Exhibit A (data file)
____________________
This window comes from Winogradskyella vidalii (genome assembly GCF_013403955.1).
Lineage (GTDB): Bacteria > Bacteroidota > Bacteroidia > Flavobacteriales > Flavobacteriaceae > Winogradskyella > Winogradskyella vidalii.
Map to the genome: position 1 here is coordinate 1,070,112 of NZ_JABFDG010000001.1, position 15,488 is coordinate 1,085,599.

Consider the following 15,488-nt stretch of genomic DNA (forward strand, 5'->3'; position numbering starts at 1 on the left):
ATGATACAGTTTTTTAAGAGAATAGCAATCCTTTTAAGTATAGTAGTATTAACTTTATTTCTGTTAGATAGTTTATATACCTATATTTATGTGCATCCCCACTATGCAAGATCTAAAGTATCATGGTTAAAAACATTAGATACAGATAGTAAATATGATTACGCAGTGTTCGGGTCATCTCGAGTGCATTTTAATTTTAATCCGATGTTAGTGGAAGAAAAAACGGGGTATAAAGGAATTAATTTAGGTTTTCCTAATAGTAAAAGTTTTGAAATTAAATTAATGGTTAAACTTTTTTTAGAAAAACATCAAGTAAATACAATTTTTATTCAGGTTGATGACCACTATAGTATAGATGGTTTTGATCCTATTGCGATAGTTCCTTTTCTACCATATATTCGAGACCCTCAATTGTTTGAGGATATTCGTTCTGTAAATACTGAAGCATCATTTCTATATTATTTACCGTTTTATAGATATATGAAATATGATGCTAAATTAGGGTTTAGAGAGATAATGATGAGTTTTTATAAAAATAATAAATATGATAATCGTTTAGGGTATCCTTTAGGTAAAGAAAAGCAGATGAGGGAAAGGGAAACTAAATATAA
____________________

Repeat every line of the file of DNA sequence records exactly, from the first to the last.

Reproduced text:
This window comes from Winogradskyella vidalii (genome assembly GCF_013403955.1).
Lineage (GTDB): Bacteria > Bacteroidota > Bacteroidia > Flavobacteriales > Flavobacteriaceae > Winogradskyella > Winogradskyella vidalii.
Map to the genome: position 1 here is coordinate 1,070,112 of NZ_JABFDG010000001.1, position 15,488 is coordinate 1,085,599.

Consider the following 15,488-nt stretch of genomic DNA (forward strand, 5'->3'; position numbering starts at 1 on the left):
ATGATACAGTTTTTTAAGAGAATAGCAATCCTTTTAAGTATAGTAGTATTAACTTTATTTCTGTTAGATAGTTTATATACCTATATTTATGTGCATCCCCACTATGCAAGATCTAAAGTATCATGGTTAAAAACATTAGATACAGATAGTAAATATGATTACGCAGTGTTCGGGTCATCTCGAGTGCATTTTAATTTTAATCCGATGTTAGTGGAAGAAAAAACGGGGTATAAAGGAATTAATTTAGGTTTTCCTAATAGTAAAAGTTTTGAAATTAAATTAATGGTTAAACTTTTTTTAGAAAAACATCAAGTAAATACAATTTTTATTCAGGTTGATGACCACTATAGTATAGATGGTTTTGATCCTATTGCGATAGTTCCTTTTCTACCATATATTCGAGACCCTCAATTGTTTGAGGATATTCGTTCTGTAAATACTGAAGCATCATTTCTATATTATTTACCGTTTTATAGATATATGAAATATGATGCTAAATTAGGGTTTAGAGAGATAATGATGAGTTTTTATAAAAATAATAAATATGATAATCGTTTAGGGTATCCTTTAGGTAAAGAAAAGCAGATGAGGGAAAGGGAAACTAAATATAA